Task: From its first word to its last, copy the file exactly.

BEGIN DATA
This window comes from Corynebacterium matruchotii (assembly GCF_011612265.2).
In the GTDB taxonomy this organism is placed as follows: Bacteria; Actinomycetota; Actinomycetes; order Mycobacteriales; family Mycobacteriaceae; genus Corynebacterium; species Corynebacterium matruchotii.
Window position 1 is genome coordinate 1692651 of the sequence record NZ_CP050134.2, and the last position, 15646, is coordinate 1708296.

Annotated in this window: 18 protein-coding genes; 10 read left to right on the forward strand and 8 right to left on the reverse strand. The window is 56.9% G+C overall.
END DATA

This window comes from Corynebacterium matruchotii (assembly GCF_011612265.2).
In the GTDB taxonomy this organism is placed as follows: Bacteria; Actinomycetota; Actinomycetes; order Mycobacteriales; family Mycobacteriaceae; genus Corynebacterium; species Corynebacterium matruchotii.
Window position 1 is genome coordinate 1692651 of the sequence record NZ_CP050134.2, and the last position, 15646, is coordinate 1708296.

Annotated in this window: 18 protein-coding genes; 10 read left to right on the forward strand and 8 right to left on the reverse strand. The window is 56.9% G+C overall.